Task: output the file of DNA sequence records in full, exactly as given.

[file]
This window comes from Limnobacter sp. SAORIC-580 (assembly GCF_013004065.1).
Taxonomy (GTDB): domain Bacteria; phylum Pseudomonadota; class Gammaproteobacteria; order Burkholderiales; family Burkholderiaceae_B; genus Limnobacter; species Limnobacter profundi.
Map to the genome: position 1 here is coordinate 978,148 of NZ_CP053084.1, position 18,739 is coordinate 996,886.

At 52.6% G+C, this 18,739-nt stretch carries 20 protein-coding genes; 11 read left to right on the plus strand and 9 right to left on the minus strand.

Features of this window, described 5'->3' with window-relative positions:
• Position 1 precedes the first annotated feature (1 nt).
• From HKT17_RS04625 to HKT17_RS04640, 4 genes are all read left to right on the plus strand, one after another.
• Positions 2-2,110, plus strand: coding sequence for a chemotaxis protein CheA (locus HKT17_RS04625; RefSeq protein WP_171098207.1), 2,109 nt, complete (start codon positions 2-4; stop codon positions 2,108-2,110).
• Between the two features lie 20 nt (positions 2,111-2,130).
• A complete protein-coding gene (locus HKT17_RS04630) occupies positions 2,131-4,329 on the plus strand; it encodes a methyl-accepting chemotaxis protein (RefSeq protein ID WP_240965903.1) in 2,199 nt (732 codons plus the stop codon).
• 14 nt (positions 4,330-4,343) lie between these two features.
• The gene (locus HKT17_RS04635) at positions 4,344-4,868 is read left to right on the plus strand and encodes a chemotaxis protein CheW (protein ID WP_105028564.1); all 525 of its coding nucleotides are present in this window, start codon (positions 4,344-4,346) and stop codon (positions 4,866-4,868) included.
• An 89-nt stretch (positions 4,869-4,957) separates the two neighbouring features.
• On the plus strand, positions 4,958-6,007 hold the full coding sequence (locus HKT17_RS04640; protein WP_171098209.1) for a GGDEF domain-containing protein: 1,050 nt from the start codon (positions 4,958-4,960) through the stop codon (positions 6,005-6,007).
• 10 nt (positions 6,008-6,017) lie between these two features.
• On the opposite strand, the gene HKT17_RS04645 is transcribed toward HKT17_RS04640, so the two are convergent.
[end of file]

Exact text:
This window comes from Limnobacter sp. SAORIC-580 (assembly GCF_013004065.1).
Taxonomy (GTDB): domain Bacteria; phylum Pseudomonadota; class Gammaproteobacteria; order Burkholderiales; family Burkholderiaceae_B; genus Limnobacter; species Limnobacter profundi.
Map to the genome: position 1 here is coordinate 978,148 of NZ_CP053084.1, position 18,739 is coordinate 996,886.

At 52.6% G+C, this 18,739-nt stretch carries 20 protein-coding genes; 11 read left to right on the plus strand and 9 right to left on the minus strand.

Features of this window, described 5'->3' with window-relative positions:
• Position 1 precedes the first annotated feature (1 nt).
• From HKT17_RS04625 to HKT17_RS04640, 4 genes are all read left to right on the plus strand, one after another.
• Positions 2-2,110, plus strand: coding sequence for a chemotaxis protein CheA (locus HKT17_RS04625; RefSeq protein WP_171098207.1), 2,109 nt, complete (start codon positions 2-4; stop codon positions 2,108-2,110).
• Between the two features lie 20 nt (positions 2,111-2,130).
• A complete protein-coding gene (locus HKT17_RS04630) occupies positions 2,131-4,329 on the plus strand; it encodes a methyl-accepting chemotaxis protein (RefSeq protein ID WP_240965903.1) in 2,199 nt (732 codons plus the stop codon).
• 14 nt (positions 4,330-4,343) lie between these two features.
• The gene (locus HKT17_RS04635) at positions 4,344-4,868 is read left to right on the plus strand and encodes a chemotaxis protein CheW (protein ID WP_105028564.1); all 525 of its coding nucleotides are present in this window, start codon (positions 4,344-4,346) and stop codon (positions 4,866-4,868) included.
• An 89-nt stretch (positions 4,869-4,957) separates the two neighbouring features.
• On the plus strand, positions 4,958-6,007 hold the full coding sequence (locus HKT17_RS04640; protein WP_171098209.1) for a GGDEF domain-containing protein: 1,050 nt from the start codon (positions 4,958-4,960) through the stop codon (positions 6,005-6,007).
• 10 nt (positions 6,008-6,017) lie between these two features.
• On the opposite strand, the gene HKT17_RS04645 is transcribed toward HKT17_RS04640, so the two are convergent.